This section also fulfilled my wildlife sitings quota for the month. I came up on elk on two separate occasions. I don't know if these elk were deaf or not, but they waited until I was pretty close (less than 30 yards) before the jumped and groaned and bounced off into the woods. These caused me to have only mini-heart attacks. The major heart attacks happened when a Blue Grouse or two would fly up from underneath a bush when I ran by. This happened at least a half-dozen times. And they don't just "fly" up. They wait until you are basically two-inches away from them and then shoot up about 10 feet into the air (right next to your head, mind you) with their wings flapping so loud you think you're being attacked by a rabid werewolf. Honestly, the only thing that could possibly be scarier on a trail run than a heart stopping Blue Grouse encounter would be if you actually tripped over a bear.
Those 7 miles led south to Oregon and the Wenaha River, elevation around 2,500 ft. The 4 mile section along the river was amazing. Since the canyon walls are so steep, most of the trail was overlooking the river from 50 to 100 feet above. I was able to run most of this section. Did I mention that I didn't see anyone the entire run. It was wonderful. This section of the trail actually runs nearly 30 miles to Troy, OR. Maybe something to plan in the future. :)
Then I reached the junction to head back up. Up to this point I had tried to run as much as I could because I expected that most of the nearly 3,000 ft climb back to the start would include more hiking and less running. The trail up was called Grizzly Bear Ridge. The first couple miles back up were very steep and I was doing short 1 or 2 minute runs to every 5 minutes hiking. And with the sun high in the sky I was getting pretty tired. Right when I was ready to give up and wait for the sweeper vehicle to arrive and pick me up I got to the top of the ridge and it wasn't nearly as steep from there on out. I caught my breath and took a short break in a shady grassy spot and then headed back up. The last 8 or so miles was a very runnable gradual climb along Grizzly Bear Ridge. I got in some good running for most of it. But with about 2 miles to go I totally bonked and walked pretty much the rest of the way in. But I did it. 21 serious trail miles in about 4 hrs and 45 mins. I'll take it.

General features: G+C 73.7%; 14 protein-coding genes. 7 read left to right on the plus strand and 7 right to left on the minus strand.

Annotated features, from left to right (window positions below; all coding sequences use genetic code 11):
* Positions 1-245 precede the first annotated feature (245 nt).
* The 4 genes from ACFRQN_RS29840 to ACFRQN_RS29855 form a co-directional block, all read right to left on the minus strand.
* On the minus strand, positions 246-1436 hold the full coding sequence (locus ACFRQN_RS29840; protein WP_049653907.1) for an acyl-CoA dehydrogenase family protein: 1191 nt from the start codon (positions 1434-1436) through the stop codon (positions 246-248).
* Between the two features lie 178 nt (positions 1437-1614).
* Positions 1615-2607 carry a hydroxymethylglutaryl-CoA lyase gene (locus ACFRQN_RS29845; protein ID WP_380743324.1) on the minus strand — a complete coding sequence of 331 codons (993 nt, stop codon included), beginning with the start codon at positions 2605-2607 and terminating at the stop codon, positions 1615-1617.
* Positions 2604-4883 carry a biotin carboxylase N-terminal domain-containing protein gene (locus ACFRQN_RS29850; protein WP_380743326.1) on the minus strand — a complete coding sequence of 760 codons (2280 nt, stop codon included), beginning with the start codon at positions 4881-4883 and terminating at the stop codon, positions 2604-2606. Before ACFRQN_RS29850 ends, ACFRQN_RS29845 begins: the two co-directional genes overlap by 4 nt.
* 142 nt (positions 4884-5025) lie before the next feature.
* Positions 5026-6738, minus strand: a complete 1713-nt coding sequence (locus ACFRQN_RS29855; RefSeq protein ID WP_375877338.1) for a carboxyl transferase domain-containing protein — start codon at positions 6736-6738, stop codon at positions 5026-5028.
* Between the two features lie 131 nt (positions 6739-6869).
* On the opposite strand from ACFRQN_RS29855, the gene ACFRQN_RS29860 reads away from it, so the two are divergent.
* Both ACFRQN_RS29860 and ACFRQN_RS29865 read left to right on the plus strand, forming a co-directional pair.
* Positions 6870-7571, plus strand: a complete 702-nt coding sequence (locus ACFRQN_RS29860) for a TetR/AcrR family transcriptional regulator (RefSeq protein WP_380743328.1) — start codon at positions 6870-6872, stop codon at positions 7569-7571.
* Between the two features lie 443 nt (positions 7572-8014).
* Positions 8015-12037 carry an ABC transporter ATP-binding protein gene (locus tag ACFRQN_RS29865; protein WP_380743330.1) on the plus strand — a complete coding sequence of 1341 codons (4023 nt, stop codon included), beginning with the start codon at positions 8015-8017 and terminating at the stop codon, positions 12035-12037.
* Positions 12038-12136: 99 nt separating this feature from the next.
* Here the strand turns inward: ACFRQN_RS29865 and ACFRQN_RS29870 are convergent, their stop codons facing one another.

Now get me home to take a nap. Wait, who's driving me??
Alright, here are some photos. Enjoy.
Umatilla National Forest
I get to go down this...
There's a river somewhere in
that canyon way over there
There it is! The Wenaha River
View from the trail
Can you see the trail on the left
going over the black rock?
Heading back up
On my way up
Not a good section of the trail
to practice my cartwheels
If the views weren't so spectacular
I wouldn't have stopped as often
(special thanks to the chipmunk
who took this photo for me)
Looking back down Grizzly Bear Ridge
toward the end of the run
It was a highly successful day. I was tempted on going back today, but decided to settle for a 3 mile recover run.
My last post I was (semi) joking about "Why am I running?" I think the photos on today's post do a great job explaining why I do.
Saturday - 21 miles
Sunday - 3 miles